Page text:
In this talk I will provide an overview of recent work on the wrinkling of thin elastic objects. In particular, the focus of the talk will be on answering questions that arise in recent applications that seek not to avoid, but rather, exploit wrinkling. Such applications usually take place far beyond the threshold of instability and so key themes will be the limitations of “standard” instability analysis, as well as what analysis should be performed instead. I will discuss the essential ingredients of this ‘Far-from-Threshold’ analysis, as well as outlining some open questions.  

  • Industrial and Applied Mathematics Seminar
4 June 2020
16:00
Professor Ian Hewitt

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A new bi-weekly seminar series, 'OCIAM learns ..."

Internal speakers give a general introduction to a topic on which they are experts.

Abstract

Abstract

This talk will provide an overview of mathematical modelling applied to the behaviour of ice sheets and their role in the climate system.  I’ll provide some motivation and background, describe simple approaches to modelling the evolution of the ice sheets as a fluid-flow problem, and discuss some particular aspects of the problem that are active areas of current research.  The talk will involve a variety of interesting continuum-mechanical models and approximations that have analogues in other areas of applied mathematics.


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https://zoom.us/j/91733296449?pwd=c29vMDluR0RCRHJia2JEcW1LUVZjUT09
Meeting ID: 917 3329 6449
Password: 329856

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  • Industrial and Applied Mathematics Seminar
28 May 2020
16:00
Professor Renaud Lambiotte

Further Information: 

A new bi-weekly seminar series, 'OCIAM learns...."

Internal speakers give a general introduction to a topic on which they are experts.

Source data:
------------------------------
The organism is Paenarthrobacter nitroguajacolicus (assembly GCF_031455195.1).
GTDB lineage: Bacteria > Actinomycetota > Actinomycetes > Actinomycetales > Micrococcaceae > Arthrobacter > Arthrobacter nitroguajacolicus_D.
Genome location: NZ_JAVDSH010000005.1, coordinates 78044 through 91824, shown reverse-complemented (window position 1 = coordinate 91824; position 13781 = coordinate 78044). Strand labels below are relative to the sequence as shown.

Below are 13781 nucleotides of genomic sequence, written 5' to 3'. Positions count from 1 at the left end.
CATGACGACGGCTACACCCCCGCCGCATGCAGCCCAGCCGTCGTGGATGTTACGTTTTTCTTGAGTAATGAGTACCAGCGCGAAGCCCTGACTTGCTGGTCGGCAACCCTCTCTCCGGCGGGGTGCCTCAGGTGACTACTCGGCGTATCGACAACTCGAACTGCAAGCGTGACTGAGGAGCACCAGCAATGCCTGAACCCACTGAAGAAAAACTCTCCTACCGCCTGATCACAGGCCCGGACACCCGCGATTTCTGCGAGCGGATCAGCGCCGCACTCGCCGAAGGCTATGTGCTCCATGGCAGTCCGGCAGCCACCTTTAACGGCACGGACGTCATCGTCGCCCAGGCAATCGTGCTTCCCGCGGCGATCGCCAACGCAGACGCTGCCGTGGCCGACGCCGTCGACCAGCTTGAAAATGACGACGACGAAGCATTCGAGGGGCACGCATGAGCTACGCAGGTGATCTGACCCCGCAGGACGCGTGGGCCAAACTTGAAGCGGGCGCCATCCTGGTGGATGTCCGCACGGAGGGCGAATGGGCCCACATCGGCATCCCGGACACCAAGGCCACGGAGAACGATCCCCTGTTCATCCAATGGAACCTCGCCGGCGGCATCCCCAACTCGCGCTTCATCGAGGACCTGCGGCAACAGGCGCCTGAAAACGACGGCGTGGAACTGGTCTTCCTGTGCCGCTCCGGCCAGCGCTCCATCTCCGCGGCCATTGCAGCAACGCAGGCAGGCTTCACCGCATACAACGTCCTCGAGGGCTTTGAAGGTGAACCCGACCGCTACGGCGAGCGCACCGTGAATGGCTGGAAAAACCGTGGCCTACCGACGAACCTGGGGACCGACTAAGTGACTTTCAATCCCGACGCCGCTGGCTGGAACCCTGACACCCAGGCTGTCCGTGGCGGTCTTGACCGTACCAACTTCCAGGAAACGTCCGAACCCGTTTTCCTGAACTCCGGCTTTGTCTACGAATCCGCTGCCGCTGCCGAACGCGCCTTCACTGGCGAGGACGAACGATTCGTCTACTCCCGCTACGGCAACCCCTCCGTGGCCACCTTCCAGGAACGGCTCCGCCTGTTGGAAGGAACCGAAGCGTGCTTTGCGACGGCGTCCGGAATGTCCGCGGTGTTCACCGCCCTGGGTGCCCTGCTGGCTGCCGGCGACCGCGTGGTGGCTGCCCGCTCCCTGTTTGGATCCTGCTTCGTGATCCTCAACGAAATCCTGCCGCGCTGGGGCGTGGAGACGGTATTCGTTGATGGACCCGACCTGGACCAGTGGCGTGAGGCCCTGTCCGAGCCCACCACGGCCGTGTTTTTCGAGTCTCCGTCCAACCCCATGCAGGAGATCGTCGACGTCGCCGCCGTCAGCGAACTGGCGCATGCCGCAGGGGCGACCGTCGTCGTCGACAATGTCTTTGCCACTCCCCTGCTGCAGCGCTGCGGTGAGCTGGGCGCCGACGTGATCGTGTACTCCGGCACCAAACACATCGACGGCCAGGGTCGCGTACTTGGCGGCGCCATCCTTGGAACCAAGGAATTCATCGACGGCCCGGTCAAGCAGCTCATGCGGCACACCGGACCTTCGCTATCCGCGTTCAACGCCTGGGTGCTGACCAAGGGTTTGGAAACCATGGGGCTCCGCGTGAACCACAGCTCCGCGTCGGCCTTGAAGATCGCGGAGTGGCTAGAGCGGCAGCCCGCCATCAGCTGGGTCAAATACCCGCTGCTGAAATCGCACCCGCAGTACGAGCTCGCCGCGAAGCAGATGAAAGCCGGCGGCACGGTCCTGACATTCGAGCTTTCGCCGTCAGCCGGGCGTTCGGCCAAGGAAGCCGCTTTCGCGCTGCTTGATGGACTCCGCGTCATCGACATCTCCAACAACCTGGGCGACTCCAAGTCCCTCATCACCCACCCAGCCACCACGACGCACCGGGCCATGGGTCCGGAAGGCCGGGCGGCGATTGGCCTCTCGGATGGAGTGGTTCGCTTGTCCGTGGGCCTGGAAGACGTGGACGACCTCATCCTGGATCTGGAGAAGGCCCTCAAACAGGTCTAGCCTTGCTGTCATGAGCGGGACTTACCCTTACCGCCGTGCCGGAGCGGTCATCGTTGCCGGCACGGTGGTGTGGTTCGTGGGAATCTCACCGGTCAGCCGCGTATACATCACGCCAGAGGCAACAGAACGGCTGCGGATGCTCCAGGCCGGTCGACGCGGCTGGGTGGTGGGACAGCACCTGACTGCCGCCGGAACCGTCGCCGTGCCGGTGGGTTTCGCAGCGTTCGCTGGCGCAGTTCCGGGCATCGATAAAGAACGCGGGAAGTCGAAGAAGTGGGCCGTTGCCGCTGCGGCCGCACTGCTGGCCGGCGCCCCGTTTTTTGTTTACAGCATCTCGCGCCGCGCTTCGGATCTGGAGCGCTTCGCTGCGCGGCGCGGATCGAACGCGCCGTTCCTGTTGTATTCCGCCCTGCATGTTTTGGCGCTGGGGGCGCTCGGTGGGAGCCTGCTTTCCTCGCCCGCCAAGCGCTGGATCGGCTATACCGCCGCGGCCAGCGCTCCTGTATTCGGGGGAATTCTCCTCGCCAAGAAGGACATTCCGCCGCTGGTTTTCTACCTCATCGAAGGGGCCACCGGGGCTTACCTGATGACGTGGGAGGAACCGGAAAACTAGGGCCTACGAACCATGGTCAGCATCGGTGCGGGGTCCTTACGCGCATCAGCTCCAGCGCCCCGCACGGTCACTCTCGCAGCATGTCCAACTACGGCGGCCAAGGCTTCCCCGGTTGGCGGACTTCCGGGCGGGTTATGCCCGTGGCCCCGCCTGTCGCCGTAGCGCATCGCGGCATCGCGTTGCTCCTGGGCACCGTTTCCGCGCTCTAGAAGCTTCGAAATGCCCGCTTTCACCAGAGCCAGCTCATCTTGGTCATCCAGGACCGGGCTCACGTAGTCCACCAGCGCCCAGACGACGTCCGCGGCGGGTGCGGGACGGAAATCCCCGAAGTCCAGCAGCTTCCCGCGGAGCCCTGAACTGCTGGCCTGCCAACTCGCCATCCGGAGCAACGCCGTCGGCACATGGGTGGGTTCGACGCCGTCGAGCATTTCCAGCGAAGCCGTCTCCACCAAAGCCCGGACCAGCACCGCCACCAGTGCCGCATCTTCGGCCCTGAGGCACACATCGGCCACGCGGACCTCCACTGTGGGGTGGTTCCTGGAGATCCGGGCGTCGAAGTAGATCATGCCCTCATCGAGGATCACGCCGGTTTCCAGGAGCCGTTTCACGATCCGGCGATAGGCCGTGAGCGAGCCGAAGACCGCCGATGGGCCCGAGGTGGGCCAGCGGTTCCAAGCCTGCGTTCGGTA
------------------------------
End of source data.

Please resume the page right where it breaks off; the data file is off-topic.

Abstract

The many facets of community detection on networks 

Community detection, the decomposition of a graph into essential building blocks, has been a core research topic in network science over the past years. Since a precise notion of what consti- tutes a community has remained evasive, community detection algorithms have often been com- pared on benchmark graphs with a particular form of assortative community structure and classified based on the mathematical techniques they employ. However, this comparison can be misleading because apparent similarities in their mathematical machinery can disguise different goals and rea- sons for why we want to employ community detection in the first place. Here we provide a focused review of these different motivations that underpin community detection. This problem-driven classification is useful in applied network science, where it is important to select an appropriate algorithm for the given purpose. Moreover, highlighting the different facets of community detection also delineates the many lines of research and points out open directions and avenues for future research.

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  • Industrial and Applied Mathematics Seminar
12 March 2020
16:00
to
17:30
Professor Alain Goriely
Abstract

Neurodegenerative diseases such as Alzheimer’s or Parkinson’s are devastating conditions with poorly understood mechanisms and no known cure. Yet a striking feature of these conditions is the characteristic pattern of invasion throughout the brain, leading to well-codified disease stages visible to neuropathology and associated with various cognitive deficits and pathologies. In this talk, I will show that by linking new mathematical theories to recent progress in imaging, we can unravel some of the universal features associated with dementia and, more generally, brain functions. In particular, I will outline interesting mathematical problems and ideas that naturally appear in the process.

  • Industrial and Applied Mathematics Seminar
5 March 2020
16:00
to
17:30
Jessica Williams and Andrew Krause
Abstract


Heterogeneity in Space and Time: Novel Dispersion Relations in Morphogenesis

Dr. Andrew Krause